Carcass wash shows promise for poultry industry

by Meat&Poultry Staff
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WASHINGTON – A recent study by Agricultural Research Service (A.R.S.) scientists found that using a cleansing solution to wash eviscerated chicken carcasses was effective in removing bacteria that can cause human foodborne diseases, writes the agency’s Sharon Durham. The findings provide data that may be useful to poultry producers in designing practical, non-chlorine-based sanitizers.

The research was published in the International Journal of Poultry Science.

Composed of lauric acid and potassium hydroxide, the cleanser could be used to sanitize chicken carcasses during processing prior to chilling. Since other countries do not use chlorine rinses, A.R.S. is looking at alternatives for them and is evaluating the most effective rinses against foodborne pathogens in poultry.

A.R.S. microbiologist Arthur Hinton Jr. and physiologists John Cason and R. Jeff Buhr conducted the study at the Richard B. Russell Research Center in Athens, Ga. They conducted a series of studies to determine the best way to use mixtures of lauric acid and potassium hydroxide to sanitize poultry carcasses.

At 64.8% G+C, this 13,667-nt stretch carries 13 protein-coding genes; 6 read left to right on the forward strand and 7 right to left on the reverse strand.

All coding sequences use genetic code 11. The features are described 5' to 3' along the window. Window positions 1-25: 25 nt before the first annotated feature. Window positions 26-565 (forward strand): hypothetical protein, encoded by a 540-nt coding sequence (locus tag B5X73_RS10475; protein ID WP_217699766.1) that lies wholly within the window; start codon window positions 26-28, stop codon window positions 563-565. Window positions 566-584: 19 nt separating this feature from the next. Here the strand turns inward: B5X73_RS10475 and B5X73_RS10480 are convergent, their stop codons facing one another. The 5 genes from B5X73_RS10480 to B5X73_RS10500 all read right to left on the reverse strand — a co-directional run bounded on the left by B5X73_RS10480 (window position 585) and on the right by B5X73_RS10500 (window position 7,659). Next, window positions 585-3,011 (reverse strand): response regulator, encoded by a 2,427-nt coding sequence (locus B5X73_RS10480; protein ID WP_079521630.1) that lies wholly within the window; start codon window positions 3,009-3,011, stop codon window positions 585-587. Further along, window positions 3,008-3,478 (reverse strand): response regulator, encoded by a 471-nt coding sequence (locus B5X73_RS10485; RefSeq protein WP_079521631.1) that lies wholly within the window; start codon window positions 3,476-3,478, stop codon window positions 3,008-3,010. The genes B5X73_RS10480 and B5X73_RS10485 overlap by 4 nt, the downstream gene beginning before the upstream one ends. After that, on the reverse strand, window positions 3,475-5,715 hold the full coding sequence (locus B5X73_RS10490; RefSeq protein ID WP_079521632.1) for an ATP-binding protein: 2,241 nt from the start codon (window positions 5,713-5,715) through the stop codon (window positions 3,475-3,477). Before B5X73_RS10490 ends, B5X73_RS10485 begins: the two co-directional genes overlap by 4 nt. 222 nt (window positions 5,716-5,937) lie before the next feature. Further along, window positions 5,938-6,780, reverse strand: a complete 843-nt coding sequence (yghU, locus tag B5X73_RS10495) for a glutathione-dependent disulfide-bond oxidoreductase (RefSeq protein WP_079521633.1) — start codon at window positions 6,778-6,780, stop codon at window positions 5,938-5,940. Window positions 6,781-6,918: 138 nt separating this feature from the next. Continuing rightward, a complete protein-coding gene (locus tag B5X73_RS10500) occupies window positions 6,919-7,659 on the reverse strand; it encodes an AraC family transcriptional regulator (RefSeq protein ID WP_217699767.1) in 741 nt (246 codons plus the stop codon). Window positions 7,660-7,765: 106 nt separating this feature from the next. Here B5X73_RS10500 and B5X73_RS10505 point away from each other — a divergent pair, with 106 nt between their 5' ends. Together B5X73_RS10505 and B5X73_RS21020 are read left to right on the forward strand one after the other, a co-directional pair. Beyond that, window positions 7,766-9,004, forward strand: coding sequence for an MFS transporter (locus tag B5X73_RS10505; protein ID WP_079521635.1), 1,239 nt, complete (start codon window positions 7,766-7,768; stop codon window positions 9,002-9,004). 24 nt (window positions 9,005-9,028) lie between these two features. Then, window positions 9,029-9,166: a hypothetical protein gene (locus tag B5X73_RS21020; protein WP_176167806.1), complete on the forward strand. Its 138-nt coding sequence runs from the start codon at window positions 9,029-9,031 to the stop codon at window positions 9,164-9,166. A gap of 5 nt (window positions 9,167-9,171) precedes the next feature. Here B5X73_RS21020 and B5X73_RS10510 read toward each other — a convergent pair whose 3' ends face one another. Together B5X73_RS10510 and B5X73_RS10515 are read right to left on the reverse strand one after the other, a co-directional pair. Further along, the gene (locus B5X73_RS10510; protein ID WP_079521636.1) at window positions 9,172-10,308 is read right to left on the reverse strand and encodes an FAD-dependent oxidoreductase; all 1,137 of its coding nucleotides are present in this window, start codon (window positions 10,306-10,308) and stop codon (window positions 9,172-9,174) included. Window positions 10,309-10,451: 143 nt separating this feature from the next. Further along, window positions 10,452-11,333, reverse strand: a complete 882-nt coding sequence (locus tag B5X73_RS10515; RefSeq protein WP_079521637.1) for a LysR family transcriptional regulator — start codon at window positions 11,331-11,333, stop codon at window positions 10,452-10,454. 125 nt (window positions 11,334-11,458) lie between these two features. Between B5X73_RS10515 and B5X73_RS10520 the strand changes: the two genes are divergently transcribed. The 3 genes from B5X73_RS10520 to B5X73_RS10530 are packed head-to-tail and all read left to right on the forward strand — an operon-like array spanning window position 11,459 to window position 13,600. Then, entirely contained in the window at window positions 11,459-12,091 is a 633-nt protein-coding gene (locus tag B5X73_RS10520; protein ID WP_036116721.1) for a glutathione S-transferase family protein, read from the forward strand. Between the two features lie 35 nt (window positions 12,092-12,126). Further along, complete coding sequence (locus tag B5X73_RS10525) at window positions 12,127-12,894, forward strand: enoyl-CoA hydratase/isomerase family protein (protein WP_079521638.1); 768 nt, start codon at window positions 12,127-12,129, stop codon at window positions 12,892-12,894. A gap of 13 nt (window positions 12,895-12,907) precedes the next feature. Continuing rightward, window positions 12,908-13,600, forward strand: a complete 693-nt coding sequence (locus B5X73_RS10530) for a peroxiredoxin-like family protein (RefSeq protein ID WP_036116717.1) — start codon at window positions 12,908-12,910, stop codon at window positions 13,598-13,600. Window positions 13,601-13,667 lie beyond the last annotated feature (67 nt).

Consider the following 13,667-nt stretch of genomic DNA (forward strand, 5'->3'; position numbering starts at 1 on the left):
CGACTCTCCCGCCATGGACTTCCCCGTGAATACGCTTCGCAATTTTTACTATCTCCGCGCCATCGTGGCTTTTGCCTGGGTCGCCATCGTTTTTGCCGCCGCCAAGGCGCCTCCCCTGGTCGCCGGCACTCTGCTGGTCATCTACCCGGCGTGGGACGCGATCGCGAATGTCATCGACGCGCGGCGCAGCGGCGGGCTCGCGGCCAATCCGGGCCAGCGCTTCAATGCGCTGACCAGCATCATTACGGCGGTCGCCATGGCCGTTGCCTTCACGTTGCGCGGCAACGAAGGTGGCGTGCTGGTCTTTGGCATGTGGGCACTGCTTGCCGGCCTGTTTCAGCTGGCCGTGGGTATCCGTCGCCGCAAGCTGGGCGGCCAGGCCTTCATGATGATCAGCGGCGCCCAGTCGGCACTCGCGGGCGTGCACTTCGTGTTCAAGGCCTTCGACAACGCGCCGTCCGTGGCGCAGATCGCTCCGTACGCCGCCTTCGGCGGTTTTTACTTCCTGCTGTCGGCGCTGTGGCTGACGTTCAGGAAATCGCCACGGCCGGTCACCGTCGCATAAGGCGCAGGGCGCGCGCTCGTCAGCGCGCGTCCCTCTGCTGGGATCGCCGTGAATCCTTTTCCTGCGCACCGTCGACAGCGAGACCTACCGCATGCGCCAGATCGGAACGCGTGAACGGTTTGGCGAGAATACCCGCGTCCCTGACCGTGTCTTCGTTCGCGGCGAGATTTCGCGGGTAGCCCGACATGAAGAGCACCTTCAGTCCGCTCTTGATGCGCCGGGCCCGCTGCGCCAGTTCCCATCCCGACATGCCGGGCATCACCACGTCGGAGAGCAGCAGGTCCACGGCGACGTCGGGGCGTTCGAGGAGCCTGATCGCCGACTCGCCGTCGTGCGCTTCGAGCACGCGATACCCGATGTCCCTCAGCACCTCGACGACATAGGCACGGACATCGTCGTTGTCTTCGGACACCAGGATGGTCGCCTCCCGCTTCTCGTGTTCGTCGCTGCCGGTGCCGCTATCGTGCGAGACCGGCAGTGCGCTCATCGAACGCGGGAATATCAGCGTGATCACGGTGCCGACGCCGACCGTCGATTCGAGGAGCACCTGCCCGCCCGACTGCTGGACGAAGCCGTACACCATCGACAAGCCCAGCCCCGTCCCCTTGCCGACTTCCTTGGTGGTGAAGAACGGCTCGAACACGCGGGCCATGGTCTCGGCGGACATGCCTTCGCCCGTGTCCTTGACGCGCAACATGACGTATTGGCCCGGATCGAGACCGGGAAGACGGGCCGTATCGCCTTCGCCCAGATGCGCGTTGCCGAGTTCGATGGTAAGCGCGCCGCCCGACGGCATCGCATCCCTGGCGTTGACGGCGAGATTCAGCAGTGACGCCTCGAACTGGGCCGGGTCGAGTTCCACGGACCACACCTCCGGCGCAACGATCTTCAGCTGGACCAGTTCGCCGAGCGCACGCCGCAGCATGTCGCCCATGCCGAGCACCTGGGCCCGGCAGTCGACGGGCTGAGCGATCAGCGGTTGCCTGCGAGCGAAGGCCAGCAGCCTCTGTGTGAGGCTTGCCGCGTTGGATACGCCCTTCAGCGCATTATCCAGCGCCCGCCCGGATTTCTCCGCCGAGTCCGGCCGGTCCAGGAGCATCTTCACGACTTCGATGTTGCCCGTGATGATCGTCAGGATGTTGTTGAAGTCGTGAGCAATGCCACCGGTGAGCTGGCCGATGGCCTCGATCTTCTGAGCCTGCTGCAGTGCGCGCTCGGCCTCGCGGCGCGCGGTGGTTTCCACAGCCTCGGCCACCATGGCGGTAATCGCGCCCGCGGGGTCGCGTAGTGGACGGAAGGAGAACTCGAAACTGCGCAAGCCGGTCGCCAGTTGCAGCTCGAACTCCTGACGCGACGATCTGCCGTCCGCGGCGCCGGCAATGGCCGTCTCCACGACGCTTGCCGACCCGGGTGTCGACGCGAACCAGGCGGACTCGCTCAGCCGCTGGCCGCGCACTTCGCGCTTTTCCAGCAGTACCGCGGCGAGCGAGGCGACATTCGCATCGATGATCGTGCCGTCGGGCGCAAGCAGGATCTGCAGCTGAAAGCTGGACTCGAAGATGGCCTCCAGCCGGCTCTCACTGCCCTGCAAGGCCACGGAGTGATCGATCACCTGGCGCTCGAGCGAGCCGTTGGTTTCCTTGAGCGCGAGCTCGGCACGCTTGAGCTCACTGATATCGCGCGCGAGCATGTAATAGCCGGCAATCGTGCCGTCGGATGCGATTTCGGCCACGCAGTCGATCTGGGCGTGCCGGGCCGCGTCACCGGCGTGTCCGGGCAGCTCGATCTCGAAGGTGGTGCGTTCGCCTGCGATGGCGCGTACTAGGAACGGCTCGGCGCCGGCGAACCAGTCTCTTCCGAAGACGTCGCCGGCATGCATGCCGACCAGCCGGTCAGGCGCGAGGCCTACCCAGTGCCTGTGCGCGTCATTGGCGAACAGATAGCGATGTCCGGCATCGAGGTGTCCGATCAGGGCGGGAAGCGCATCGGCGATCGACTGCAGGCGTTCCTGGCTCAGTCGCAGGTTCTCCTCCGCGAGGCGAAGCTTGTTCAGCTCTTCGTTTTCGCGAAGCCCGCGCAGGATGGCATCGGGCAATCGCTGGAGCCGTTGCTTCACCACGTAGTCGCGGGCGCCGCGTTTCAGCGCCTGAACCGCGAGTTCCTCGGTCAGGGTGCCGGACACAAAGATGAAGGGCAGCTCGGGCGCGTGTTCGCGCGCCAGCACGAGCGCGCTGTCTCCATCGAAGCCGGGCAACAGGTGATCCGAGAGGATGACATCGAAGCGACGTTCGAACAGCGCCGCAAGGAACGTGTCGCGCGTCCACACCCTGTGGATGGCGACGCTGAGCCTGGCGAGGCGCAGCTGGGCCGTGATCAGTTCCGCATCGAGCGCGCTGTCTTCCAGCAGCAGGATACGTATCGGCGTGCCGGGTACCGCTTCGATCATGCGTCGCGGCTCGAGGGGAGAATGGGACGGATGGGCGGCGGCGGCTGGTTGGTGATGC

Durham writes that in the first set of studies, carcasses were spray-washed with different concentrations of the lauric acid-potassium hydroxide combination. Results showed increasing the concentration of lauric acid to 2% and potassium hydroxide to 1% of the solution generally removed more bacteria from the broiler carcass. This means the concentration of the cleanser is an important consideration when utilizing it as a sanitizer.

Hinton and his colleagues used varying spray pressures (60, 100 and 150 lbs. per square inch) in another series of studies and found pressure did not have a significant effect on reducing bacterial contamination.

The effect of time on the ability of the spray-washing to reduce bacterial carcass contamination was later examined by the researchers. Increasing the amount of time the carcasses were sprayed from five to 15 or 30 seconds resulted in significantly reduced bacterial contamination, Hinton found.
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